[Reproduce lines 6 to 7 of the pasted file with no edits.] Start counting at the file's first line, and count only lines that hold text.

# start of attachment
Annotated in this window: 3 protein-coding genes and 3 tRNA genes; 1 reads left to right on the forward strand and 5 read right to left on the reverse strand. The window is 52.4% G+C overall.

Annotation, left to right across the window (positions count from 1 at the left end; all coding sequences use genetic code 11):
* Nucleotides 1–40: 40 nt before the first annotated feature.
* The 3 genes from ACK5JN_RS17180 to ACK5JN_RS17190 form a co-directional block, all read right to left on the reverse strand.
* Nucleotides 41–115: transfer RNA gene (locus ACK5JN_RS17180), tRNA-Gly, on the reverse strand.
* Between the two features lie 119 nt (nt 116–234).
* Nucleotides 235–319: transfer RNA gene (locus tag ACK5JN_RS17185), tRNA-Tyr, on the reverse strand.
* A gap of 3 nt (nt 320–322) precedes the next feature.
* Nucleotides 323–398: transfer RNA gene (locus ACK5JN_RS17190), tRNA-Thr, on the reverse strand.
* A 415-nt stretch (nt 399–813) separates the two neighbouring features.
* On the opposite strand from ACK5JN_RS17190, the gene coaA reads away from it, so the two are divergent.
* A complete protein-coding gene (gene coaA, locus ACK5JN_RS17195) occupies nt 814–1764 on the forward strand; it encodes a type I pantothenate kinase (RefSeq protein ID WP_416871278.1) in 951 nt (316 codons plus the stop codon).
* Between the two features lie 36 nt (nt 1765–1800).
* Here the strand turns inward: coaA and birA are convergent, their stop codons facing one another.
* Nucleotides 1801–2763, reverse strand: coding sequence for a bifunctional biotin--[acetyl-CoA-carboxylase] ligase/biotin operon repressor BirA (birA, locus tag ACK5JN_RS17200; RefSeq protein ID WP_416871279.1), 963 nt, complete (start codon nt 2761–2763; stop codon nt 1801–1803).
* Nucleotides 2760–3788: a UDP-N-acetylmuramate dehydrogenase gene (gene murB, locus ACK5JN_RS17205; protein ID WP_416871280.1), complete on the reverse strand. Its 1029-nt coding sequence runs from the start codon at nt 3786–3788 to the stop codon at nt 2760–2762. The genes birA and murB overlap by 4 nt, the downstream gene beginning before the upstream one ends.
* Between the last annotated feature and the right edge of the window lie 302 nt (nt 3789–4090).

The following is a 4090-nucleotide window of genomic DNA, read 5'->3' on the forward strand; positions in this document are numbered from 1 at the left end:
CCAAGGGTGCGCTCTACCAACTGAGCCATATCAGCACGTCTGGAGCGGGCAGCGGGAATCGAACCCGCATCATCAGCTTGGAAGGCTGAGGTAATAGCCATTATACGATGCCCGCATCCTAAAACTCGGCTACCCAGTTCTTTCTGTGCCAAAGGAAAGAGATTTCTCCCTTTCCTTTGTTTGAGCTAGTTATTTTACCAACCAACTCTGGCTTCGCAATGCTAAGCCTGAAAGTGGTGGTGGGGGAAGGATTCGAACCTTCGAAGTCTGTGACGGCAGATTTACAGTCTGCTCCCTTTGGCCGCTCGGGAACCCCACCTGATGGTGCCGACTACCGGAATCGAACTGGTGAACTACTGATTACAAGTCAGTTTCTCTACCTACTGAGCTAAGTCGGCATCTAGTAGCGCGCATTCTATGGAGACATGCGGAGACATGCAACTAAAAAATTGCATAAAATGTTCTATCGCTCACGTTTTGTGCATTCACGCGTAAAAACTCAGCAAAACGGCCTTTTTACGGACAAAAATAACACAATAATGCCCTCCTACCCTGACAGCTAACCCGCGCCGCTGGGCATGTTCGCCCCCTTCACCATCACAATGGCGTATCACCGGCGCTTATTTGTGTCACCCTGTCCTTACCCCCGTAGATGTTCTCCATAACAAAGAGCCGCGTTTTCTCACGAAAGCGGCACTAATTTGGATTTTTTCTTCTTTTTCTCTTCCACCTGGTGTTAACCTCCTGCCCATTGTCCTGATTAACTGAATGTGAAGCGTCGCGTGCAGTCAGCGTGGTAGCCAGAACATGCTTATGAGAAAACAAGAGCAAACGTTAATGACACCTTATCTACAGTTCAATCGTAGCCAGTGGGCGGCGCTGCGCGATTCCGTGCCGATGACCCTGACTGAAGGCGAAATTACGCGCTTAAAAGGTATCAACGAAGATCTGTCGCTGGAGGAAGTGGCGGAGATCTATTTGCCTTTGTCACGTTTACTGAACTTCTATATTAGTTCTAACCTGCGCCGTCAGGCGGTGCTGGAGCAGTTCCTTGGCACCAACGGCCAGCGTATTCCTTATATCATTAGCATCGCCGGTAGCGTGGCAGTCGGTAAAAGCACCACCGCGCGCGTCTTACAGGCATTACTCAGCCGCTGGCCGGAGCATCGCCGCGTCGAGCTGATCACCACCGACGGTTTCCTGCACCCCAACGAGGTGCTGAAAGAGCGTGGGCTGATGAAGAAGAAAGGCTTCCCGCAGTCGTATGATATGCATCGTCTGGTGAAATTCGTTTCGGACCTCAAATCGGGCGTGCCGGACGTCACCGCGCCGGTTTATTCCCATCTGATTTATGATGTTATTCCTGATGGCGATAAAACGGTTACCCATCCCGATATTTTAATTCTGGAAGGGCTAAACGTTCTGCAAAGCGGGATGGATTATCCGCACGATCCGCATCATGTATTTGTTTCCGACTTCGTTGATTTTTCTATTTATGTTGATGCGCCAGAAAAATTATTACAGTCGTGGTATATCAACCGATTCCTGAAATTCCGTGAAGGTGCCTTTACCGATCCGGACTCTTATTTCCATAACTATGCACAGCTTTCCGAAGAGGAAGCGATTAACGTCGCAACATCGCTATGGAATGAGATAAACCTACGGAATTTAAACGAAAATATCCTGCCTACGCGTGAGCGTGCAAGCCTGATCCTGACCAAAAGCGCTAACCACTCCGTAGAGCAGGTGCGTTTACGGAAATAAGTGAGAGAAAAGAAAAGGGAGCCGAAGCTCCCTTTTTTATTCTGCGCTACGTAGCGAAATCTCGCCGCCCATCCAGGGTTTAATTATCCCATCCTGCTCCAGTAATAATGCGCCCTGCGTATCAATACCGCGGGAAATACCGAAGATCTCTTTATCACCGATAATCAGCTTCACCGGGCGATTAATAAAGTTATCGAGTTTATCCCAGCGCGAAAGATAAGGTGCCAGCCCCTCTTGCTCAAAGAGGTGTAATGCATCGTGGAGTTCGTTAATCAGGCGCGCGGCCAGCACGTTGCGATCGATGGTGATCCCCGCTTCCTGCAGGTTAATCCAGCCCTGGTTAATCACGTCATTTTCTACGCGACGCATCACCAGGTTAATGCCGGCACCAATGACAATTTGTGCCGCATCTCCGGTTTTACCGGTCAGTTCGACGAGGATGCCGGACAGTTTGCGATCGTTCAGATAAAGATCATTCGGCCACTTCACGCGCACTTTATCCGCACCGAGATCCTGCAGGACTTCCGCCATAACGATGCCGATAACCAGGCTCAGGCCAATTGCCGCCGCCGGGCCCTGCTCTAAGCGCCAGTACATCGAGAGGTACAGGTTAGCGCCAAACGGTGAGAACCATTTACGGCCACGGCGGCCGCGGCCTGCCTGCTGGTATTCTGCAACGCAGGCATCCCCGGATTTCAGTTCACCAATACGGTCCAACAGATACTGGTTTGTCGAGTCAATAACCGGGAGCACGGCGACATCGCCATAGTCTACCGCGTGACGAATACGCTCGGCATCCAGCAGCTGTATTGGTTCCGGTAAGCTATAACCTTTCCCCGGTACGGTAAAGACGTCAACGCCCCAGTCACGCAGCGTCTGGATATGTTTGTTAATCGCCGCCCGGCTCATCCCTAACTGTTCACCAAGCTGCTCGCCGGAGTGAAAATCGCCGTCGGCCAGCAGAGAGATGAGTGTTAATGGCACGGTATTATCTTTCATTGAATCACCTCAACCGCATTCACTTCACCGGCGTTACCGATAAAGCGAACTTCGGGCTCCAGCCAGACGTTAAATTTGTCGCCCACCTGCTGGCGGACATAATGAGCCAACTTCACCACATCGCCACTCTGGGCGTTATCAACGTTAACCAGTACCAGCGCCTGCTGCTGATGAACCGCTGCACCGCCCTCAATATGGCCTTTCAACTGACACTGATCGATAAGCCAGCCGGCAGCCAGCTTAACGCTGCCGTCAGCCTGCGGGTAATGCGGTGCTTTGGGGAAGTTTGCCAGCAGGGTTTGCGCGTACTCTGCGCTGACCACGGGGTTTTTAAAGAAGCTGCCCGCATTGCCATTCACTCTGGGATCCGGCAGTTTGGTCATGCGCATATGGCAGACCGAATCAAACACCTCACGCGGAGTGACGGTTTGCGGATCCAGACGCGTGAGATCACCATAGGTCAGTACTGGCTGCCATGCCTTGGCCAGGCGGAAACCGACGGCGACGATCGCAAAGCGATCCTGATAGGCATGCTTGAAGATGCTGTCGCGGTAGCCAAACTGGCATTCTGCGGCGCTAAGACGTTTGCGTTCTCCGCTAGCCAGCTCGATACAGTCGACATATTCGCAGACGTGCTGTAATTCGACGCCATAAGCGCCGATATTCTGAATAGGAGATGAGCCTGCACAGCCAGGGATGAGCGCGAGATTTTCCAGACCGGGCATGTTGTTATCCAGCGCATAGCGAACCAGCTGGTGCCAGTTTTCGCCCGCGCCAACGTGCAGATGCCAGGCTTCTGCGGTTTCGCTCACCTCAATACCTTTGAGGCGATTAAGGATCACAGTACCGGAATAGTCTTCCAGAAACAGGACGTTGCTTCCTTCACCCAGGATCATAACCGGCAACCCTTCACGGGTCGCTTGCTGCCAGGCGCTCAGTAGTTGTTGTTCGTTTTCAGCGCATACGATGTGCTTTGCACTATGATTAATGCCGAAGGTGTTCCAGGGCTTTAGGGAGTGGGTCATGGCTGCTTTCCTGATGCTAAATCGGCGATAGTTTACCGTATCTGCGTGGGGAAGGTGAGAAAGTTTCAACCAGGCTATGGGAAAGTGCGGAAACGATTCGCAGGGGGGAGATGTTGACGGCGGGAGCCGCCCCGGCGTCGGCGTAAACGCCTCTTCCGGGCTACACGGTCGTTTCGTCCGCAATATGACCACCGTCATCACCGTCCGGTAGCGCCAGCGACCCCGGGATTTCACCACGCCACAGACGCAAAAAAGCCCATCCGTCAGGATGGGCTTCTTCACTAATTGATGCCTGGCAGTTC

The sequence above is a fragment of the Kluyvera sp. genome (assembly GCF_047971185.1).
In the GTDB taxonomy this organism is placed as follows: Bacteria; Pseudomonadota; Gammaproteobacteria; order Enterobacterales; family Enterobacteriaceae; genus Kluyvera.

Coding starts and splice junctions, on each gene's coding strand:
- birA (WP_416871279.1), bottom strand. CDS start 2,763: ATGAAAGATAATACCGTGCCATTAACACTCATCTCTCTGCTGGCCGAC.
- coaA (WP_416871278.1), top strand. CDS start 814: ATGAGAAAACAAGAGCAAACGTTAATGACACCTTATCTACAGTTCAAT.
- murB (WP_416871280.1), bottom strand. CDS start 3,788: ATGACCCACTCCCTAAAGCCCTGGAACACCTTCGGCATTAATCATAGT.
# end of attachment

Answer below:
* Between the two features lie 119 nt (nt 116–234).
* Nucleotides 235–319: transfer RNA gene (locus tag ACK5JN_RS17185), tRNA-Tyr, on the reverse strand.